What Part-Timers Want

National survey finds generally high job satisfaction, but many fault salaries, lack of health insurance or difficulty of moving to full-time faculty ranks.
March 22, 2010

Part-time faculty members are generally satisfied with their jobs, but their degree of satisfaction varies widely -- based both on their goals for their careers and the type of institution at which they work, according to a national survey being released today by the American Federation of Teachers.

Job satisfaction was highest at community colleges and private four-year institutions and lowest at public four-year institutions. Part-timers who teach only one course (many of whom do not depend on colleges for their livelihoods) are more satisfied than those who teach multiple courses. And by discipline, faculty members in the physical sciences are happier than those in other fields. A majority of adjuncts (57 percent) said that they were in their jobs because they like teaching, not for the money. About half are satisfied working part time while half would like a full-time position.

While the study was produced for the AFT, it was conducted by an outside group and not based on AFT or union membership. The sample was only of part-time instructors and so does not include full-time, non-tenure track faculty members, a fast-growing share of the adjunct ranks. While the faculty members surveyed were all part-time instructors, many also held other full-time jobs. Graduate students were included only in cases where they were identified as part-time faculty members whose teaching was not part of their graduate training.

Over all, the findings strongly back up several assertions commonly made by adjunct leaders, including the view that on many issues it is hard to generalize too much about what part-timers want. The data show a wide range in both economic circumstances and perspectives.

The survey found that 34 percent of part-timers have a single job as an adjunct. Another 28 percent have multiple teaching jobs, and 38 percent also have non-teaching jobs. The total salaries vary widely, with 20 percent reporting less than $50,000 in annual income, while 21 percent report more than $100,000 income.

The figures on per-course payments suggest that those in the six-figure group aren’t getting there on the basis of their teaching work. Only 42 percent reported earning more than $2,500 per course, and only 35 percent reported earning more than $15,000 annually from part-time teaching.

The lack of health insurance -- a major issue for many adjuncts -- is clear from the survey. Only 28 percent reported having health insurance provided by their college employer. The share was highest at public four-year institutions (42 percent) and lowest at community colleges (16 percent).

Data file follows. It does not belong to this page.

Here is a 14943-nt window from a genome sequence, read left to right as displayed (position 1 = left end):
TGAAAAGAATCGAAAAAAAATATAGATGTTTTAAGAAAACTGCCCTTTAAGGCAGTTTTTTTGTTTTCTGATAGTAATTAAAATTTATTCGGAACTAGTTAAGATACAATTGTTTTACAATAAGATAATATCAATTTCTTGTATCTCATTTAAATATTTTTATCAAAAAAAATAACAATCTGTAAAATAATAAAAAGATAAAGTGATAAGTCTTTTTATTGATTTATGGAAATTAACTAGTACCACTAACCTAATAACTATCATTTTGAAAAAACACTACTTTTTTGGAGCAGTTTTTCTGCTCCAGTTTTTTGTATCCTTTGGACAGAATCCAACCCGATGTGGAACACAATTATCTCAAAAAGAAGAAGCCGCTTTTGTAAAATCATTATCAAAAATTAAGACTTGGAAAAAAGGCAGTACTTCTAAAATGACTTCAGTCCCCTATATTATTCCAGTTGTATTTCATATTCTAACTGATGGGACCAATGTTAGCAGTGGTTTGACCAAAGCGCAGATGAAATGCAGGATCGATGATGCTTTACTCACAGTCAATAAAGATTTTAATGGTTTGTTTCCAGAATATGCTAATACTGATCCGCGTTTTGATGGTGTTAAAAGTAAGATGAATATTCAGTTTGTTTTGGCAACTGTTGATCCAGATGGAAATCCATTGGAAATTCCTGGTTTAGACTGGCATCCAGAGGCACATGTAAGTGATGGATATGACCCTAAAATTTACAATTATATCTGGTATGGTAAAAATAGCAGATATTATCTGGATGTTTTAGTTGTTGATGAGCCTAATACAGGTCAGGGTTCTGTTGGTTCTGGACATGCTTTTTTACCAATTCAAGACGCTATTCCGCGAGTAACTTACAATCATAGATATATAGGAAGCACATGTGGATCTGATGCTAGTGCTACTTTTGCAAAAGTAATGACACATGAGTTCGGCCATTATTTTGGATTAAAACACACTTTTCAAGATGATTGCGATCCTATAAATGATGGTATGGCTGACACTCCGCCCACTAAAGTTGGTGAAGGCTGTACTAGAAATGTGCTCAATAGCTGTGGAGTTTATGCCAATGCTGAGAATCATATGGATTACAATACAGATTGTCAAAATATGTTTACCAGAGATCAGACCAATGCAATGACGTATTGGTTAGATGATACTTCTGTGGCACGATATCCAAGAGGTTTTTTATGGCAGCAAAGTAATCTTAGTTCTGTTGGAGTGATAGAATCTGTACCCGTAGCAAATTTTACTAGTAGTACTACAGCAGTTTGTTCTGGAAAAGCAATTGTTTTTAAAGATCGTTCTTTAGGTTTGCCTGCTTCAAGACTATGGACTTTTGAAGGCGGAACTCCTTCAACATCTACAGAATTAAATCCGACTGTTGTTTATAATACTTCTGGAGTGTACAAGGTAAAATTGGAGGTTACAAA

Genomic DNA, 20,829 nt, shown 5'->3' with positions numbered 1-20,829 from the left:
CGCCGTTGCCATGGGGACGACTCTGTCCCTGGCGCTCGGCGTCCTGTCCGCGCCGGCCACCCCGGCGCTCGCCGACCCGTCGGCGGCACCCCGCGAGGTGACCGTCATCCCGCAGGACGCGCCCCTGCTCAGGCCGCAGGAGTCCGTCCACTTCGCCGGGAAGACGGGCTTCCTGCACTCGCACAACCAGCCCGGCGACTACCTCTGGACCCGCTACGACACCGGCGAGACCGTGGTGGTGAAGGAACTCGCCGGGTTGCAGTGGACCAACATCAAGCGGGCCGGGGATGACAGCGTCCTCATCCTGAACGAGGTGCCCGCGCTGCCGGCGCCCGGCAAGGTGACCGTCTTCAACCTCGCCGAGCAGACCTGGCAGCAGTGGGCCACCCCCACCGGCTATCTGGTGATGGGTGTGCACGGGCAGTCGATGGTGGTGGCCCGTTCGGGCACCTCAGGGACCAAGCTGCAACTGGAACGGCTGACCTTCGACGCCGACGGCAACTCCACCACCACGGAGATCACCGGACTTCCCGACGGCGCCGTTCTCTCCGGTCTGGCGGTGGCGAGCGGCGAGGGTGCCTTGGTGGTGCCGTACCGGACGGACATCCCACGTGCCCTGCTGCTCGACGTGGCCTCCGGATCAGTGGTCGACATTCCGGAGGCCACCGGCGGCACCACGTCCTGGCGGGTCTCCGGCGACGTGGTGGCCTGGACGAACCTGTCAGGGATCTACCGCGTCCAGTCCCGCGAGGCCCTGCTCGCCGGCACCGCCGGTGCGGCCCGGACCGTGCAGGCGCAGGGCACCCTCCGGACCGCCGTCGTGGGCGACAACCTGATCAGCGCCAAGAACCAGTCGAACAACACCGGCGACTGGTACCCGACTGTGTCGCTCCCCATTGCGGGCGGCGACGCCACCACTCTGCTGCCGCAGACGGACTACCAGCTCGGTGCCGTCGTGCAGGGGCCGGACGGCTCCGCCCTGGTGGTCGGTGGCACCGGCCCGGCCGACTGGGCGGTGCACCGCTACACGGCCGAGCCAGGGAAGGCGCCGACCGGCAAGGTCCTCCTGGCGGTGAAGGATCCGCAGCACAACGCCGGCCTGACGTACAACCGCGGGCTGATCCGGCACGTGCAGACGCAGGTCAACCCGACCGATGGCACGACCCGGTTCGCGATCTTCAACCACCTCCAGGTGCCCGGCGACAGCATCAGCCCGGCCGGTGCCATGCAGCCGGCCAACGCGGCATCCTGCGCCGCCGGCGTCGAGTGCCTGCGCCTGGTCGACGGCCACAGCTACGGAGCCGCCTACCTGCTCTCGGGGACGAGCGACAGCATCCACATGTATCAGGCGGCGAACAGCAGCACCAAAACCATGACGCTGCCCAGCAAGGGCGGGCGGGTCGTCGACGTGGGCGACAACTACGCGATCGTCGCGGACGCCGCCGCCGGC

Many colleges provide health insurance based on the number of courses taught, and the survey reflected this, with just 11 percent of those teaching only one course receiving health insurance from their institutions. But even at the level of three courses a semester, only 39 percent received the benefit.

The survey is also consistent with the idea that many adjuncts love to teach, but get frustrated by compensation. Asked about different qualities associated with their jobs, they generally expressed high levels of satisfaction with those associated with the classroom, but lower levels on salaries and benefits.

Job Satisfaction of Part-Time Faculty With Various Job Conditions

Condition Percent Satisfied
Academic freedom 80%
Class size / workload 76%
Fair evaluations 62%
Communication / support from administration 62%
Office hours -- space and funds 61%
Job security 56%
Voice in decisions 52%
Salaries 41%
Pension / retirement 32%
Opportunities for full-time, permanent position 30%
Health insurance 29%

Asked to identify areas where improvements were most needed, salaries topped the list, followed by access to full-time positions and health insurance.

The survey is being released at a time when the adjunct faculty ranks have been growing both in the share of courses they teach and as a focus for academic labor. In the last year, AFT affiliates have won votes to create unions for adjuncts at St. Francis College (New York) and Western Michigan University; filed for elections at Central Michigan, Ferris State and Eastern Michigan Universities; and celebrated a first contract for adjuncts at Rhode Island College. Other academic unions have also been focused on adjuncts. The Massachusetts community college faculty union, an affiliate of the National Education Association, in November sued the state over lack of health insurance for adjuncts.

Here is a table with overall job satisfaction figures for those surveyed.

Satisfaction of Part-Time Faculty With Working Conditions

Category % Very or Mainly Satisfied % Somewhat or Not Satisfied
All 62% 37%
--Community colleges 68% 31%
--Public four-year 50% 49%
--Private four-year 67% 33%
Courses taught a semester    
--1 72% 27%
--2 63% 36%
--3 56% 44%
Union members 57% 42%
Non-union members 65% 35%
--0 to 5 years 56% 43%
--6 to 10 years 63% 36%
--11 or more years 64% 35%
--Humanities/social sciences 57% 43%
--Physical sciences 71% 29%
--Other 65% 35%


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